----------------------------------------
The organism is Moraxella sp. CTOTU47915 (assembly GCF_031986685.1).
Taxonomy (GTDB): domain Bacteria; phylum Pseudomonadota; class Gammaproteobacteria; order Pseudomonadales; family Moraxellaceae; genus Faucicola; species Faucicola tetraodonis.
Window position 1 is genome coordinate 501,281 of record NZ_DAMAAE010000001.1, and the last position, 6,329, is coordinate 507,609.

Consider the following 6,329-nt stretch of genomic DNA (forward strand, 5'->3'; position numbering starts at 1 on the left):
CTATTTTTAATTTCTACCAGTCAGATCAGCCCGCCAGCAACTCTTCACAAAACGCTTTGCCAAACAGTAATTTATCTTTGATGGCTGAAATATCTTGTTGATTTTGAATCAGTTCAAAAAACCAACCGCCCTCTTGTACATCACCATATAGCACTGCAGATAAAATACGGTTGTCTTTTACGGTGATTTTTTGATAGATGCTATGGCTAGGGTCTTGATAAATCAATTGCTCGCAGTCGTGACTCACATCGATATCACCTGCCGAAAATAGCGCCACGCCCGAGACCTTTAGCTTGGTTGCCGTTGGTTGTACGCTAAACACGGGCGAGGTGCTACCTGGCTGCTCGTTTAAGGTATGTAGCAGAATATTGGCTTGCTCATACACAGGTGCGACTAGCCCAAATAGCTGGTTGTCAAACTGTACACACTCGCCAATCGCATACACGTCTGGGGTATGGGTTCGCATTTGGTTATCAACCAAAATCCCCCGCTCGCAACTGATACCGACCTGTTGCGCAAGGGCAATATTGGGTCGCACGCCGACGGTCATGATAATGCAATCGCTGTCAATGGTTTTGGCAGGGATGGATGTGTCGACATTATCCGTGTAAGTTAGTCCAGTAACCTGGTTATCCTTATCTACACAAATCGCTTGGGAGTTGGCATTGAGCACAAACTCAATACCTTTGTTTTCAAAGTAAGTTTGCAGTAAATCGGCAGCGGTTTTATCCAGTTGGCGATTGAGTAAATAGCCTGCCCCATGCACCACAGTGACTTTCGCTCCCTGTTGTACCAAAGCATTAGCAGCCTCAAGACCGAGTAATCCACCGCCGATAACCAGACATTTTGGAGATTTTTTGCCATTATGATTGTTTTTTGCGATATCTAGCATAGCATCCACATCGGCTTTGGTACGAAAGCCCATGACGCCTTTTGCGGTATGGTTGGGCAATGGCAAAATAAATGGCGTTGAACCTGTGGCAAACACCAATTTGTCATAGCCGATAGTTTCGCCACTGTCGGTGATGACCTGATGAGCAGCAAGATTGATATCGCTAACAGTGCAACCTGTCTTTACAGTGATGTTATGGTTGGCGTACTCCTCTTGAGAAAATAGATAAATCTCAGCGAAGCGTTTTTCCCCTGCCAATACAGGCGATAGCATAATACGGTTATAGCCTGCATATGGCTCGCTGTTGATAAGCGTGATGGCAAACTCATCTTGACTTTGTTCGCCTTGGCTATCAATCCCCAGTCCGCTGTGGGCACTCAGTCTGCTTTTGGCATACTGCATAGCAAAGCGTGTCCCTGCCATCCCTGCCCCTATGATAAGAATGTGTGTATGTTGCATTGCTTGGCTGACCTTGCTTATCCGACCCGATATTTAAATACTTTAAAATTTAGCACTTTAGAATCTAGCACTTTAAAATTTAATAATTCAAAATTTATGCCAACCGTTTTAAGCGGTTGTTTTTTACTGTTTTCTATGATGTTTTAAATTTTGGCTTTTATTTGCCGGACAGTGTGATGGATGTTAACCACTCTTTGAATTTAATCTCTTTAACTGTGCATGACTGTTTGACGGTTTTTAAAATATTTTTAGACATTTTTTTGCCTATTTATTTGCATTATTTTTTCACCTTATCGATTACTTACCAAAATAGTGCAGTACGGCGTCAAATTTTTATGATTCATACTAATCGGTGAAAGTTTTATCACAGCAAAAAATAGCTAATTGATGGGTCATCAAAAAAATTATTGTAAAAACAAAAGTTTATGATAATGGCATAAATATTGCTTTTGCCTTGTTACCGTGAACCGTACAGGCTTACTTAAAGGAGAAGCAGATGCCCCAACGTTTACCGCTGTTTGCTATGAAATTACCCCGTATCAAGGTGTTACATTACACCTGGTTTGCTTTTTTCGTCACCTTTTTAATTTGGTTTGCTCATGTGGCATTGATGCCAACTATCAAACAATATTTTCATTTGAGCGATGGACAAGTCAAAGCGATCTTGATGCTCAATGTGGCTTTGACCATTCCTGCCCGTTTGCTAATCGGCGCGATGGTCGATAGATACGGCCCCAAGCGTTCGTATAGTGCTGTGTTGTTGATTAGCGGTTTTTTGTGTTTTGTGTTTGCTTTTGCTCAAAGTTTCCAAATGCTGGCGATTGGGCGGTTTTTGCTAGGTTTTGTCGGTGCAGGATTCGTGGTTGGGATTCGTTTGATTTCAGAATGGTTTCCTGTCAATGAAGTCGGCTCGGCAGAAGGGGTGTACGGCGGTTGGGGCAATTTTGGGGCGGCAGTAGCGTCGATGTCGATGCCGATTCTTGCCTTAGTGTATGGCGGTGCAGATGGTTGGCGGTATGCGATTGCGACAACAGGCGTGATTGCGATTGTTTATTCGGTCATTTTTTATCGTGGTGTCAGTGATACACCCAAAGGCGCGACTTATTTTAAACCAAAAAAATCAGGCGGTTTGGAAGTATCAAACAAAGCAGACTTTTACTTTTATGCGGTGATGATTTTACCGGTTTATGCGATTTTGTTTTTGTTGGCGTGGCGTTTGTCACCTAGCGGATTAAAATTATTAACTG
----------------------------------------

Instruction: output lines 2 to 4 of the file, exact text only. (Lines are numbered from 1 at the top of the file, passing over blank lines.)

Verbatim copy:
Taxonomy (GTDB): domain Bacteria; phylum Pseudomonadota; class Gammaproteobacteria; order Pseudomonadales; family Moraxellaceae; genus Faucicola; species Faucicola tetraodonis.
Window position 1 is genome coordinate 501,281 of record NZ_DAMAAE010000001.1, and the last position, 6,329, is coordinate 507,609.

Consider the following 6,329-nt stretch of genomic DNA (forward strand, 5'->3'; position numbering starts at 1 on the left):